I’ll post more but wanted to get a few thoughts out today. And the great thing is that we get to do it again in five years!
As I celebrate the appointment of a fellow Glee Club alum to the bench of the fifth judicial district in Virginia, I thought it would be fun to take a look at the company he joins of fossils who’ve been judges.
John W.G. Blackstone (1879–1880 season). Blackstone (1858–1911) was one of the more notable politicians of the 1879–1880 class (Wilson aside), serving in the Virginia State Senate from 1884 to 1896 when he was appointed the county judge for Accomac and serving as a judge on the Eighth and Eleventh Judicial Circuits until his retirement in 1908.
Oliver Whitehead Catchings (1891–1892 season). At Virginia, he was a law student, captain and quarterback of the football team, member of Phi Kappa Psi, the Z Society and Eli Banana, and editor of both Corks and Curls and College Topics. He completed law school at Virginia and practiced law in Washington, DC while his father, Thomas Clendinen Catchings, was in Congress, then returned with his father to Vicksburg to establish the practice of Catchings & Catchings. He was appointed judge of the 9th Mississippi District in 1905, and died unexpectedly of heart disease in 1916.
Duncan Lawrence Groner (between 1894 and 1896). As Wikipedia records, Groner served as a judge of the Eastern District of Virginia and as chief justice for the United States Court of Appeals for the DC Circuit, as well as serving six years in the United States Senate for Virginia.
George Latham Fletcher(seasons between 1895 and 1898, music director 1897–1898). A member of the Z Society and Eli Banana, he practiced law, served as judge of the 28th Judicial Circuit of Virginia in Warrenton, and served two terms as a state senator. Possibly the most memorable case over which he presided as judge was the divorce of future Duchess of Windsor Wallis Simpson from her first husband, in 1927.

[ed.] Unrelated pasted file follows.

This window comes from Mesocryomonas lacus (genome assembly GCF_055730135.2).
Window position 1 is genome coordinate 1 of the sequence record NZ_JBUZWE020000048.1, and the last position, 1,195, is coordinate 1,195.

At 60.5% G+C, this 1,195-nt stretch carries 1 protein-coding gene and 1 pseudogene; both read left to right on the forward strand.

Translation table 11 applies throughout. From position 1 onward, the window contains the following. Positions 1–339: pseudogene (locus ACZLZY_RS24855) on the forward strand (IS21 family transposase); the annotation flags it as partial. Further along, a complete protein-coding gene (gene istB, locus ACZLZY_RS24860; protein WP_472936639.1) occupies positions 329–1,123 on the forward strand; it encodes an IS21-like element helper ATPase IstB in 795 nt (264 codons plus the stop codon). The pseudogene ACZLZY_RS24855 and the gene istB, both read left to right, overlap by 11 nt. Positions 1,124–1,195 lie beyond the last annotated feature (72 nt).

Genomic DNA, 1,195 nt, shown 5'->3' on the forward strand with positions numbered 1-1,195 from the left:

Frederick Garner Duval (1905–1906 season). A member of T.I.L.K.A. and the dramatic troupe the Arcadians while at Virginia, Duval was an attorney in Alexandria and later became civil police justice there.
Sheffey Lewis Devier (1917–1918 season). Devier practiced law in Harrisonburg, and served as both a justice of the peace and judge of the juvenile and domestic relations court for Rockingham County. He later served a term as mayor of Harrisonburg.
Absalom Nelson Waller (from 1922 to 1925). Vice president of the Glee Club, he served as a county judge in Spotsylvania County for 32 years.
Robert Fitzgerald (1939–1940 season). An engineering student at Virginia, he served in the US Marine Corps during World War II at the Pacific front and and was discharged a second lieutenant. He practiced law in Falls Church, was appointed a trial judge in Fairfax County, and was later elected to the Virginia Senate.
Charles Stevens Russell(from 1945 to 1948). A Raven, he was appointed to the Seventeenth Judicial Court of Virginia in 1962, and served there until he joined the Virginia Supreme Court in 1982, retiring in 1991.
Edward Earle Zehmer (from 1949 to 1951). Another Marine, Zehmer practiced law for 23 years before his appointment to the First District Court of Appeal in Florida in 1983.
There are probably other still-living Glee Club fossils who sit on the bench, but those are the ones we know of for now. So my friend is in very good company!